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K was an employee of the state of Rhode Island, which had a section 218 agreement to provide retirement coverage to certain of its employees in lieu of social security coverage.
In a referendum vote, K voted “yes” for coverage under the state’s retirement system. The “yes” vote was a condition precedent to being covered under the state’s retirement system.
There was a condition subsequent in which the covered employees needed to contribute a share for retroactive retirement benefits by a date certain. K did not make this payment in a timely fashion and, therefore, the state changed his “yes” vote to a “no” vote.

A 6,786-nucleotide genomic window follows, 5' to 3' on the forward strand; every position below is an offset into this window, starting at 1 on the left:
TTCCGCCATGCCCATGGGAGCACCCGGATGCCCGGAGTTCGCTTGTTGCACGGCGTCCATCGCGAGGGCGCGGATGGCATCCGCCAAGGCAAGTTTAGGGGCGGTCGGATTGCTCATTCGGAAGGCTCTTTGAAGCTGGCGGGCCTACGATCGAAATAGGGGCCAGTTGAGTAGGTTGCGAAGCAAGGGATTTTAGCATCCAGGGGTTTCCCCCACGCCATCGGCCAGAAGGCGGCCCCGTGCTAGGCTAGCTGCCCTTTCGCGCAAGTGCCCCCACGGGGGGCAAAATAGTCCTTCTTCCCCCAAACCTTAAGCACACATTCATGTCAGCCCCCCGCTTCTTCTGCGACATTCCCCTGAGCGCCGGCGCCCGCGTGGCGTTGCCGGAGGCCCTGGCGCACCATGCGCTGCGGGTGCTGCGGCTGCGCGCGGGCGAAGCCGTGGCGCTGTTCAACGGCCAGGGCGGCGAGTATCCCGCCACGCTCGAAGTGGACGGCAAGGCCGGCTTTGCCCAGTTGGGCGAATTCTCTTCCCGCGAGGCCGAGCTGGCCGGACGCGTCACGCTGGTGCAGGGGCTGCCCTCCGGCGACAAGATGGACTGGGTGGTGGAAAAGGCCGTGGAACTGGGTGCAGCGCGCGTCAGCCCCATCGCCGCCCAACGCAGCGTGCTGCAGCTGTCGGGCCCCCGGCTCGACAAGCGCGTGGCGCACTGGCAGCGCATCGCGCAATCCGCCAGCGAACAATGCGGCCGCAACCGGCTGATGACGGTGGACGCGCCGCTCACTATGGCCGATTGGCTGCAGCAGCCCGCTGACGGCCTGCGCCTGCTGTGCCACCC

Social Security held that the state could not do this.
See Social Security Ruling (SSR) 68-77.
This material should not be construed as legal advice for any particular fact situation, but is intended for general informational purposes only. For advice specific to any individual situation, an experienced attorney should be contacted.
When it comes the family law and social security disability, each client and case is different. It is also important to select an attorney with the experience, skills and professionalism required to address your legal issues. To learn more, contact the Salt Lake City law offices of Melvin A. Cook and schedule an initial consultation to discuss your case.